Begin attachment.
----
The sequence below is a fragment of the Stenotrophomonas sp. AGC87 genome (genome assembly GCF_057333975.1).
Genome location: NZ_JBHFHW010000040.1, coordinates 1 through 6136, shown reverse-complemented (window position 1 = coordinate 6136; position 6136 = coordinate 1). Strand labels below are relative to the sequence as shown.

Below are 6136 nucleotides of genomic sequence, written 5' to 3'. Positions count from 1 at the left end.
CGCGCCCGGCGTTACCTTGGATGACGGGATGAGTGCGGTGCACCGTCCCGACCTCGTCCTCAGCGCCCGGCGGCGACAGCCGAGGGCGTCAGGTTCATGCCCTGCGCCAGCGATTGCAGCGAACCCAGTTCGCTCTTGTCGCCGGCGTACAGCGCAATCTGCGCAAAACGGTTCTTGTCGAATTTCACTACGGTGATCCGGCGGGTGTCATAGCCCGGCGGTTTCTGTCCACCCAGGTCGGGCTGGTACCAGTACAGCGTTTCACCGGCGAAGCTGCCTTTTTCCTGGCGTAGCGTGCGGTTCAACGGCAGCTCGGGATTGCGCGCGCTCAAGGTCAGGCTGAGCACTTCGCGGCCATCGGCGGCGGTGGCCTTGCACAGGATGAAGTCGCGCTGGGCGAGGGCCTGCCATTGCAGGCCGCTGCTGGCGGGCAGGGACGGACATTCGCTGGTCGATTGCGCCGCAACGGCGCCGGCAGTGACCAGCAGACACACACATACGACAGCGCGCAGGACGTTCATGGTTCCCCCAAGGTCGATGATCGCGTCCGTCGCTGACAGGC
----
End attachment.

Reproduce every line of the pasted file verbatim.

The sequence below is a fragment of the Stenotrophomonas sp. AGC87 genome (genome assembly GCF_057333975.1).
Genome location: NZ_JBHFHW010000040.1, coordinates 1 through 6136, shown reverse-complemented (window position 1 = coordinate 6136; position 6136 = coordinate 1). Strand labels below are relative to the sequence as shown.

Below are 6136 nucleotides of genomic sequence, written 5' to 3'. Positions count from 1 at the left end.
CGCGCCCGGCGTTACCTTGGATGACGGGATGAGTGCGGTGCACCGTCCCGACCTCGTCCTCAGCGCCCGGCGGCGACAGCCGAGGGCGTCAGGTTCATGCCCTGCGCCAGCGATTGCAGCGAACCCAGTTCGCTCTTGTCGCCGGCGTACAGCGCAATCTGCGCAAAACGGTTCTTGTCGAATTTCACTACGGTGATCCGGCGGGTGTCATAGCCCGGCGGTTTCTGTCCACCCAGGTCGGGCTGGTACCAGTACAGCGTTTCACCGGCGAAGCTGCCTTTTTCCTGGCGTAGCGTGCGGTTCAACGGCAGCTCGGGATTGCGCGCGCTCAAGGTCAGGCTGAGCACTTCGCGGCCATCGGCGGCGGTGGCCTTGCACAGGATGAAGTCGCGCTGGGCGAGGGCCTGCCATTGCAGGCCGCTGCTGGCGGGCAGGGACGGACATTCGCTGGTCGATTGCGCCGCAACGGCGCCGGCAGTGACCAGCAGACACACACATACGACAGCGCGCAGGACGTTCATGGTTCCCCCAAGGTCGATGATCGCGTCCGTCGCTGACAGGC